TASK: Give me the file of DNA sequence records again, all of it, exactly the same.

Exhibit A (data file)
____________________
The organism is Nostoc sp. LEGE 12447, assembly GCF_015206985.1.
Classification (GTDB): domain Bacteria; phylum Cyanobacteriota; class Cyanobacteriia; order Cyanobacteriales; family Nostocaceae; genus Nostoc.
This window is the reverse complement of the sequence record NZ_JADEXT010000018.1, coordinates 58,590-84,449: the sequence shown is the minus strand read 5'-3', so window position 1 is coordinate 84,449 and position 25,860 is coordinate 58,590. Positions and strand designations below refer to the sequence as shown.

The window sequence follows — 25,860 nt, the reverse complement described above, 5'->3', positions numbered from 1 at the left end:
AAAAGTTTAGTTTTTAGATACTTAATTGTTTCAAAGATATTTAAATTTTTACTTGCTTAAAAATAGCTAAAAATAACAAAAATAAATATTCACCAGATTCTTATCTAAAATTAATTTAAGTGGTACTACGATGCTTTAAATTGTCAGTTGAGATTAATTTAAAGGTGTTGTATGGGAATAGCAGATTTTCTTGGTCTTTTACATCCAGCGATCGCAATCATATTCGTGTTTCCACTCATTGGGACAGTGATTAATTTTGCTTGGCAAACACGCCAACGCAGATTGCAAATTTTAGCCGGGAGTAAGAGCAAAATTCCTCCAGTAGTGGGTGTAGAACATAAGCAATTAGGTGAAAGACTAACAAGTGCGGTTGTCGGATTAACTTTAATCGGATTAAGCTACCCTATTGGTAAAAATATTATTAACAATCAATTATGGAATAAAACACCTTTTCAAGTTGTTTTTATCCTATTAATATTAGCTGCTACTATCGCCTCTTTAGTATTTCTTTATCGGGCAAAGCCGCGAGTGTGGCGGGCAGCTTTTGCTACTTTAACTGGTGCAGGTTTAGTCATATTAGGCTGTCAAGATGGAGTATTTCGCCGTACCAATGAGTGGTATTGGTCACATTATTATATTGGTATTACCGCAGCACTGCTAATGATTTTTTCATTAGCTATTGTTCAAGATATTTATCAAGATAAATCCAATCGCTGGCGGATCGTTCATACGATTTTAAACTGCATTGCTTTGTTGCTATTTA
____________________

The organism is Nostoc sp. LEGE 12447, assembly GCF_015206985.1.
Classification (GTDB): domain Bacteria; phylum Cyanobacteriota; class Cyanobacteriia; order Cyanobacteriales; family Nostocaceae; genus Nostoc.
This window is the reverse complement of the sequence record NZ_JADEXT010000018.1, coordinates 58,590-84,449: the sequence shown is the minus strand read 5'-3', so window position 1 is coordinate 84,449 and position 25,860 is coordinate 58,590. Positions and strand designations below refer to the sequence as shown.

The window sequence follows — 25,860 nt, the reverse complement described above, 5'->3', positions numbered from 1 at the left end:
AAAAGTTTAGTTTTTAGATACTTAATTGTTTCAAAGATATTTAAATTTTTACTTGCTTAAAAATAGCTAAAAATAACAAAAATAAATATTCACCAGATTCTTATCTAAAATTAATTTAAGTGGTACTACGATGCTTTAAATTGTCAGTTGAGATTAATTTAAAGGTGTTGTATGGGAATAGCAGATTTTCTTGGTCTTTTACATCCAGCGATCGCAATCATATTCGTGTTTCCACTCATTGGGACAGTGATTAATTTTGCTTGGCAAACACGCCAACGCAGATTGCAAATTTTAGCCGGGAGTAAGAGCAAAATTCCTCCAGTAGTGGGTGTAGAACATAAGCAATTAGGTGAAAGACTAACAAGTGCGGTTGTCGGATTAACTTTAATCGGATTAAGCTACCCTATTGGTAAAAATATTATTAACAATCAATTATGGAATAAAACACCTTTTCAAGTTGTTTTTATCCTATTAATATTAGCTGCTACTATCGCCTCTTTAGTATTTCTTTATCGGGCAAAGCCGCGAGTGTGGCGGGCAGCTTTTGCTACTTTAACTGGTGCAGGTTTAGTCATATTAGGCTGTCAAGATGGAGTATTTCGCCGTACCAATGAGTGGTATTGGTCACATTATTATATTGGTATTACCGCAGCACTGCTAATGATTTTTTCATTAGCTATTGTTCAAGATATTTATCAAGATAAATCCAATCGCTGGCGGATCGTTCATACGATTTTAAACTGCATTGCTTTGTTGCTATTTA